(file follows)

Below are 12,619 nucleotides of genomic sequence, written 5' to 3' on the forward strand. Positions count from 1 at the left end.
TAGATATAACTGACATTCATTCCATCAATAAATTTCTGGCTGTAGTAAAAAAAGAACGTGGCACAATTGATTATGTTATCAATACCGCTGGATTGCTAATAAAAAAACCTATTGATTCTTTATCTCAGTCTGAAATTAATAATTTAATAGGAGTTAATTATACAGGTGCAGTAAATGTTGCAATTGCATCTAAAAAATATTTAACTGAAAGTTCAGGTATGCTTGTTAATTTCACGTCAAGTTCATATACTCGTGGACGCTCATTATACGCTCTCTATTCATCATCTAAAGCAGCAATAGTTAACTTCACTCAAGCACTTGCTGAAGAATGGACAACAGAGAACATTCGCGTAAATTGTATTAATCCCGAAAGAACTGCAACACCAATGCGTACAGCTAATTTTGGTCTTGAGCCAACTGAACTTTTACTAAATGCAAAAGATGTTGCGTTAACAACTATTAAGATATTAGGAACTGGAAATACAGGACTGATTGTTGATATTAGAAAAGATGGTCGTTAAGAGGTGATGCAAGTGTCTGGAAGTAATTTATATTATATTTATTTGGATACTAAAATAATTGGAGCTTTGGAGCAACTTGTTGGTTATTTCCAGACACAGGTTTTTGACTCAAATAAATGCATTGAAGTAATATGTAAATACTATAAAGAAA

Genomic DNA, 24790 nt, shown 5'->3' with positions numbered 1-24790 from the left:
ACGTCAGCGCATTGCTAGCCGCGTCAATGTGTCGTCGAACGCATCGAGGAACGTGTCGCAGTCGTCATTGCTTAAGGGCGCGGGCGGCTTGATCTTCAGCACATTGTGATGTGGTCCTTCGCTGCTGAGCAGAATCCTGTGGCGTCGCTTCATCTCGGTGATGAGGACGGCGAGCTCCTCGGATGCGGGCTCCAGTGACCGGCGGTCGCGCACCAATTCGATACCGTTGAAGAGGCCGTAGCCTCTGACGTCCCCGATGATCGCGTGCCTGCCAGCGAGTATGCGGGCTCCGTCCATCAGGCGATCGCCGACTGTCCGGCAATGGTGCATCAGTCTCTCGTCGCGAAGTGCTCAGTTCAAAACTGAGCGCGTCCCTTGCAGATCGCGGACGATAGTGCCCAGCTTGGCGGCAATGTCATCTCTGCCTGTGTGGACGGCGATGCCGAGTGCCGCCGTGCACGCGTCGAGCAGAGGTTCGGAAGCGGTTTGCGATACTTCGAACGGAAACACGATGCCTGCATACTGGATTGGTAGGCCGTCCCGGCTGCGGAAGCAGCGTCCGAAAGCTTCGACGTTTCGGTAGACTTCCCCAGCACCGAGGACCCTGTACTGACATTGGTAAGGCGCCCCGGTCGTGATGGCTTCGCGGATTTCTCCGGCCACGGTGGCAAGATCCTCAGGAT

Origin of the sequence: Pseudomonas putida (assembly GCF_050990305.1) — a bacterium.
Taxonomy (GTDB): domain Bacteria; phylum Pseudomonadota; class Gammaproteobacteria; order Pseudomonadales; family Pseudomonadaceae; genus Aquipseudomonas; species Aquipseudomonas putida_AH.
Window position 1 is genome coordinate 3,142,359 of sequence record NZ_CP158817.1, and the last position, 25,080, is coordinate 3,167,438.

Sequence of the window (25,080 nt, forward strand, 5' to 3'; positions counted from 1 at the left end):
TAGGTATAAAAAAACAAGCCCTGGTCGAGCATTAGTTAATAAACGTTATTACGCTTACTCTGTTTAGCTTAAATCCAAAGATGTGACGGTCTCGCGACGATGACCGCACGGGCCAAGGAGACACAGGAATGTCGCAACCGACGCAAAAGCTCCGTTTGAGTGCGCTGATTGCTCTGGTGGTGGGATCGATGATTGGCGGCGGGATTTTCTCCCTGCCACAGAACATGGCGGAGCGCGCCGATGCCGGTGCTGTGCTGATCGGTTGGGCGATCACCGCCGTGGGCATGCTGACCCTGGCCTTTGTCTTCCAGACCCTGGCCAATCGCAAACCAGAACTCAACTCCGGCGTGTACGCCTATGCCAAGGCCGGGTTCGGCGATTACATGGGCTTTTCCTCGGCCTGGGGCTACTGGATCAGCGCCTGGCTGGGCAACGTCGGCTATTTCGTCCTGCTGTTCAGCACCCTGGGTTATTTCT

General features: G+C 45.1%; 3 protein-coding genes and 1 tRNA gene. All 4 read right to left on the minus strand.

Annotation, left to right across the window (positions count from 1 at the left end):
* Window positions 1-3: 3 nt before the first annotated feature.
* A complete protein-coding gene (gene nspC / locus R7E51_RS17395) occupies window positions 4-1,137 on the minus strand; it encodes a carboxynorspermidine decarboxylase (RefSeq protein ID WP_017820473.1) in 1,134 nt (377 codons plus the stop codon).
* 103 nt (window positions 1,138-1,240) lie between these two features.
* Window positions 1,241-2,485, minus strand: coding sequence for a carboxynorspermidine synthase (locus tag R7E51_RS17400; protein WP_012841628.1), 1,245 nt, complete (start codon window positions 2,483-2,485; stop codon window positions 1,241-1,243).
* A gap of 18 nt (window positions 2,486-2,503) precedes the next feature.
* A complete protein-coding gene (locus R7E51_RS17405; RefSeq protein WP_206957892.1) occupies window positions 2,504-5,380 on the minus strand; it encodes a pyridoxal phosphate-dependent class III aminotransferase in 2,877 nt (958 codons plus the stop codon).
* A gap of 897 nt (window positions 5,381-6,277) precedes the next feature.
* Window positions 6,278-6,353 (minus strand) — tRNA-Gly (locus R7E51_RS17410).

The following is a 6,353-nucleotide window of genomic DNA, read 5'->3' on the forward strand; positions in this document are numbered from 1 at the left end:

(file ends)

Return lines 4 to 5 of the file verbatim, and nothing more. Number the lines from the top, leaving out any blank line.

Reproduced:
ACGTCAGCGCATTGCTAGCCGCGTCAATGTGTCGTCGAACGCATCGAGGAACGTGTCGCAGTCGTCATTGCTTAAGGGCGCGGGCGGCTTGATCTTCAGCACATTGTGATGTGGTCCTTCGCTGCTGAGCAGAATCCTGTGGCGTCGCTTCATCTCGGTGATGAGGACGGCGAGCTCCTCGGATGCGGGCTCCAGTGACCGGCGGTCGCGCACCAATTCGATACCGTTGAAGAGGCCGTAGCCTCTGACGTCCCCGATGATCGCGTGCCTGCCAGCGAGTATGCGGGCTCCGTCCATCAGGCGATCGCCGACTGTCCGGCAATGGTGCATCAGTCTCTCGTCGCGAAGTGCTCAGTTCAAAACTGAGCGCGTCCCTTGCAGATCGCGGACGATAGTGCCCAGCTTGGCGGCAATGTCATCTCTGCCTGTGTGGACGGCGATGCCGAGTGCCGCCGTGCACGCGTCGAGCAGAGGTTCGGAAGCGGTTTGCGATACTTCGAACGGAAACACGATGCCTGCATACTGGATTGGTAGGCCGTCCCGGCTGCGGAAGCAGCGTCCGAAAGCTTCGACGTTTCGGTAGACTTCCCCAGCACCGAGGACCCTGTACTGACATTGGTAAGGCGCCCCGGTCGTGATGGCTTCGCGGATTTCTCCGGCCACGGTGGCAAGATCCTCAGGAT

Origin of the sequence: Pseudomonas putida (assembly GCF_050990305.1) — a bacterium.